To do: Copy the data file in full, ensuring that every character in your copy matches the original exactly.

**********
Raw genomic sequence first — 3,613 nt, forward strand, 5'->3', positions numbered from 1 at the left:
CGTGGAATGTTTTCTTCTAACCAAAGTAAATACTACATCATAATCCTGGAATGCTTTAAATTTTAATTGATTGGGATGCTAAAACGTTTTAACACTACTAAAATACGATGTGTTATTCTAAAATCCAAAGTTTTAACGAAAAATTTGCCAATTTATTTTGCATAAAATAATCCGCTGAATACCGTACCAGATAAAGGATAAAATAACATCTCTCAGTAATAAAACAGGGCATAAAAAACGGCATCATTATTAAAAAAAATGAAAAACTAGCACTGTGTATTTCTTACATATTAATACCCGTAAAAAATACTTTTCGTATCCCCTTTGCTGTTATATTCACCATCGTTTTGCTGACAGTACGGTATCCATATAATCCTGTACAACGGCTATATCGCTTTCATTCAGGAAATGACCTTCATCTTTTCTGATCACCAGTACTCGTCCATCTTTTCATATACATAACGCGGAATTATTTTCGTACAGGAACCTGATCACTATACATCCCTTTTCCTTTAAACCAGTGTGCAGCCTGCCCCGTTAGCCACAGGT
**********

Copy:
Raw genomic sequence first — 3,613 nt, forward strand, 5'->3', positions numbered from 1 at the left:
CGTGGAATGTTTTCTTCTAACCAAAGTAAATACTACATCATAATCCTGGAATGCTTTAAATTTTAATTGATTGGGATGCTAAAACGTTTTAACACTACTAAAATACGATGTGTTATTCTAAAATCCAAAGTTTTAACGAAAAATTTGCCAATTTATTTTGCATAAAATAATCCGCTGAATACCGTACCAGATAAAGGATAAAATAACATCTCTCAGTAATAAAACAGGGCATAAAAAACGGCATCATTATTAAAAAAAATGAAAAACTAGCACTGTGTATTTCTTACATATTAATACCCGTAAAAAATACTTTTCGTATCCCCTTTGCTGTTATATTCACCATCGTTTTGCTGACAGTACGGTATCCATATAATCCTGTACAACGGCTATATCGCTTTCATTCAGGAAATGACCTTCATCTTTTCTGATCACCAGTACTCGTCCATCTTTTCATATACATAACGCGGAATTATTTTCGTACAGGAACCTGATCACTATACATCCCTTTTCCTTTAAACCAGTGTGCAGCCTGCCCCGTTAGCCACAGGT